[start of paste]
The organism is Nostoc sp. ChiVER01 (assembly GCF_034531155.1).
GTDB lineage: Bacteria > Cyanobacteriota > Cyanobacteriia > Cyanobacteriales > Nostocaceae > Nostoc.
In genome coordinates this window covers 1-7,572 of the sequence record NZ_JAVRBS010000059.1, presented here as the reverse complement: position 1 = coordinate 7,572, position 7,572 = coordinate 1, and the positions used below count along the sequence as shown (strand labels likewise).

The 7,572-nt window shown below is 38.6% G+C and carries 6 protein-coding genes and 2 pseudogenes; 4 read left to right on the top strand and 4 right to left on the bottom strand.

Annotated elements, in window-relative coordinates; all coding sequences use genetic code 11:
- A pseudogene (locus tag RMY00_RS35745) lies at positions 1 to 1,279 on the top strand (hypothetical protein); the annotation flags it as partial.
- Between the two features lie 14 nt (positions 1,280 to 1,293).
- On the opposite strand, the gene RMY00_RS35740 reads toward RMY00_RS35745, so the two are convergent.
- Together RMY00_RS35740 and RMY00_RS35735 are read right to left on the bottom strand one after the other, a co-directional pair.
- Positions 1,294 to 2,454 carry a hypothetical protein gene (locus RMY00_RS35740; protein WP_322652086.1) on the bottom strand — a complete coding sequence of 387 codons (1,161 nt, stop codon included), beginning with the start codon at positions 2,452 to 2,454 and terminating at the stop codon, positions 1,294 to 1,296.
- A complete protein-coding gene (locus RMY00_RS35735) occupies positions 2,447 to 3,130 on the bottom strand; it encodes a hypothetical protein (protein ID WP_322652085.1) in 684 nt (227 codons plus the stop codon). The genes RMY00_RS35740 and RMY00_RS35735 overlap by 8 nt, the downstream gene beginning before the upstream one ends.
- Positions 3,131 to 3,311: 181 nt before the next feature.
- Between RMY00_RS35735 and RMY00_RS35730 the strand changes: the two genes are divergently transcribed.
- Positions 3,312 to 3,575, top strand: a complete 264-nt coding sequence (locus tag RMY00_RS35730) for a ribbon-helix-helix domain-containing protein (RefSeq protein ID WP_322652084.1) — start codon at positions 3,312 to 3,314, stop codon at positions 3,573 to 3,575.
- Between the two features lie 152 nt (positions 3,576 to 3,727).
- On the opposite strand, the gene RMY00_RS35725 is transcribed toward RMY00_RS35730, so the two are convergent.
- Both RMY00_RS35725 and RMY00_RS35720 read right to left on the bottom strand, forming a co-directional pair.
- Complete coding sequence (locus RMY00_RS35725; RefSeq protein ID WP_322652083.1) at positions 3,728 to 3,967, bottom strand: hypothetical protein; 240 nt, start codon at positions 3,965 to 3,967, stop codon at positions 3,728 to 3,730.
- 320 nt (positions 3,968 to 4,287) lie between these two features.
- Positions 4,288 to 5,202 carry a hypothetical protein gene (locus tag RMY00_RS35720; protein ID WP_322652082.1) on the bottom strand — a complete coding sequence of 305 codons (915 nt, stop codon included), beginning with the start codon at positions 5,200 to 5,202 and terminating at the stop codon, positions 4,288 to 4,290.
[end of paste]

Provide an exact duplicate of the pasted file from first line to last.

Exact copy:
The organism is Nostoc sp. ChiVER01 (assembly GCF_034531155.1).
GTDB lineage: Bacteria > Cyanobacteriota > Cyanobacteriia > Cyanobacteriales > Nostocaceae > Nostoc.
In genome coordinates this window covers 1-7,572 of the sequence record NZ_JAVRBS010000059.1, presented here as the reverse complement: position 1 = coordinate 7,572, position 7,572 = coordinate 1, and the positions used below count along the sequence as shown (strand labels likewise).

The 7,572-nt window shown below is 38.6% G+C and carries 6 protein-coding genes and 2 pseudogenes; 4 read left to right on the top strand and 4 right to left on the bottom strand.

Annotated elements, in window-relative coordinates; all coding sequences use genetic code 11:
- A pseudogene (locus tag RMY00_RS35745) lies at positions 1 to 1,279 on the top strand (hypothetical protein); the annotation flags it as partial.
- Between the two features lie 14 nt (positions 1,280 to 1,293).
- On the opposite strand, the gene RMY00_RS35740 reads toward RMY00_RS35745, so the two are convergent.
- Together RMY00_RS35740 and RMY00_RS35735 are read right to left on the bottom strand one after the other, a co-directional pair.
- Positions 1,294 to 2,454 carry a hypothetical protein gene (locus RMY00_RS35740; protein WP_322652086.1) on the bottom strand — a complete coding sequence of 387 codons (1,161 nt, stop codon included), beginning with the start codon at positions 2,452 to 2,454 and terminating at the stop codon, positions 1,294 to 1,296.
- A complete protein-coding gene (locus RMY00_RS35735) occupies positions 2,447 to 3,130 on the bottom strand; it encodes a hypothetical protein (protein ID WP_322652085.1) in 684 nt (227 codons plus the stop codon). The genes RMY00_RS35740 and RMY00_RS35735 overlap by 8 nt, the downstream gene beginning before the upstream one ends.
- Positions 3,131 to 3,311: 181 nt before the next feature.
- Between RMY00_RS35735 and RMY00_RS35730 the strand changes: the two genes are divergently transcribed.
- Positions 3,312 to 3,575, top strand: a complete 264-nt coding sequence (locus tag RMY00_RS35730) for a ribbon-helix-helix domain-containing protein (RefSeq protein ID WP_322652084.1) — start codon at positions 3,312 to 3,314, stop codon at positions 3,573 to 3,575.
- Between the two features lie 152 nt (positions 3,576 to 3,727).
- On the opposite strand, the gene RMY00_RS35725 is transcribed toward RMY00_RS35730, so the two are convergent.
- Both RMY00_RS35725 and RMY00_RS35720 read right to left on the bottom strand, forming a co-directional pair.
- Complete coding sequence (locus RMY00_RS35725; RefSeq protein ID WP_322652083.1) at positions 3,728 to 3,967, bottom strand: hypothetical protein; 240 nt, start codon at positions 3,965 to 3,967, stop codon at positions 3,728 to 3,730.
- 320 nt (positions 3,968 to 4,287) lie between these two features.
- Positions 4,288 to 5,202 carry a hypothetical protein gene (locus tag RMY00_RS35720; protein ID WP_322652082.1) on the bottom strand — a complete coding sequence of 305 codons (915 nt, stop codon included), beginning with the start codon at positions 5,200 to 5,202 and terminating at the stop codon, positions 4,288 to 4,290.